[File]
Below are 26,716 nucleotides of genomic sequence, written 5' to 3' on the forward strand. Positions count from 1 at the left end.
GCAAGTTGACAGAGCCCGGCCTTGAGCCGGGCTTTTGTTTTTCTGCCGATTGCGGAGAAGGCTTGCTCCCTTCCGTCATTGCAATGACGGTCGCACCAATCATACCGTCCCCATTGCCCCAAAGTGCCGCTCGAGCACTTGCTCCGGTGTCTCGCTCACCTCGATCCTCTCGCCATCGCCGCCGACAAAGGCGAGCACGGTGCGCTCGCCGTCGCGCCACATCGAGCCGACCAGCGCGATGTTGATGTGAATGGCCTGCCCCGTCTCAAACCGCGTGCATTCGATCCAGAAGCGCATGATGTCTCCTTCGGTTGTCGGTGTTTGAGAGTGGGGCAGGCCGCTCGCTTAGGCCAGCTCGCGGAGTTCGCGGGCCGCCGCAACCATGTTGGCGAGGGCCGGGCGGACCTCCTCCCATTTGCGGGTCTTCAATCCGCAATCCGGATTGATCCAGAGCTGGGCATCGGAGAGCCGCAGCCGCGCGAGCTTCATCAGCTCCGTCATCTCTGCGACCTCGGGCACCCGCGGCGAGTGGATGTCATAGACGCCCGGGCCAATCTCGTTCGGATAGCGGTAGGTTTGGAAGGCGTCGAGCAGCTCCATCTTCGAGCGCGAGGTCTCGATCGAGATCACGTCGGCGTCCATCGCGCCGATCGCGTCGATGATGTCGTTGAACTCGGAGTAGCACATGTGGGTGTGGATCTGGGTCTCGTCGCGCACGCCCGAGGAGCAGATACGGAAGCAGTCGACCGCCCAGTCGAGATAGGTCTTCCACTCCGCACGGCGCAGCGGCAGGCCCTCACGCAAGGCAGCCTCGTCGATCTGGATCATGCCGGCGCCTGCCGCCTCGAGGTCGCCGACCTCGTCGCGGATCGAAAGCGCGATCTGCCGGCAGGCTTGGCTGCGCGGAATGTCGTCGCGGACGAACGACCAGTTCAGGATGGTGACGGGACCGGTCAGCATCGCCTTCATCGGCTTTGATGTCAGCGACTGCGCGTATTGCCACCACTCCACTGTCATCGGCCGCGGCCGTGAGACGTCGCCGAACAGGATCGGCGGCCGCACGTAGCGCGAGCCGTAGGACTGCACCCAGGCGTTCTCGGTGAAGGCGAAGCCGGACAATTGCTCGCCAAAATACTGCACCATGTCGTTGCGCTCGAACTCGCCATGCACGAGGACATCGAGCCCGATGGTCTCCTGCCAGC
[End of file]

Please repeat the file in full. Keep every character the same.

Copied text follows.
Below are 26,716 nucleotides of genomic sequence, written 5' to 3' on the forward strand. Positions count from 1 at the left end.
GCAAGTTGACAGAGCCCGGCCTTGAGCCGGGCTTTTGTTTTTCTGCCGATTGCGGAGAAGGCTTGCTCCCTTCCGTCATTGCAATGACGGTCGCACCAATCATACCGTCCCCATTGCCCCAAAGTGCCGCTCGAGCACTTGCTCCGGTGTCTCGCTCACCTCGATCCTCTCGCCATCGCCGCCGACAAAGGCGAGCACGGTGCGCTCGCCGTCGCGCCACATCGAGCCGACCAGCGCGATGTTGATGTGAATGGCCTGCCCCGTCTCAAACCGCGTGCATTCGATCCAGAAGCGCATGATGTCTCCTTCGGTTGTCGGTGTTTGAGAGTGGGGCAGGCCGCTCGCTTAGGCCAGCTCGCGGAGTTCGCGGGCCGCCGCAACCATGTTGGCGAGGGCCGGGCGGACCTCCTCCCATTTGCGGGTCTTCAATCCGCAATCCGGATTGATCCAGAGCTGGGCATCGGAGAGCCGCAGCCGCGCGAGCTTCATCAGCTCCGTCATCTCTGCGACCTCGGGCACCCGCGGCGAGTGGATGTCATAGACGCCCGGGCCAATCTCGTTCGGATAGCGGTAGGTTTGGAAGGCGTCGAGCAGCTCCATCTTCGAGCGCGAGGTCTCGATCGAGATCACGTCGGCGTCCATCGCGCCGATCGCGTCGATGATGTCGTTGAACTCGGAGTAGCACATGTGGGTGTGGATCTGGGTCTCGTCGCGCACGCCCGAGGAGCAGATACGGAAGCAGTCGACCGCCCAGTCGAGATAGGTCTTCCACTCCGCACGGCGCAGCGGCAGGCCCTCACGCAAGGCAGCCTCGTCGATCTGGATCATGCCGGCGCCTGCCGCCTCGAGGTCGCCGACCTCGTCGCGGATCGAAAGCGCGATCTGCCGGCAGGCTTGGCTGCGCGGAATGTCGTCGCGGACGAACGACCAGTTCAGGATGGTGACGGGACCGGTCAGCATCGCCTTCATCGGCTTTGATGTCAGCGACTGCGCGTATTGCCACCACTCCACTGTCATCGGCCGCGGCCGTGAGACGTCGCCGAACAGGATCGGCGGCCGCACGTAGCGCGAGCCGTAGGACTGCACCCAGGCGTTCTCGGTGAAGGCGAAGCCGGACAATTGCTCGCCAAAATACTGCACCATGTCGTTGCGCTCGAACTCGCCATGCACGAGGACATCGAGCCCGATGGTCTCCTGCCAGC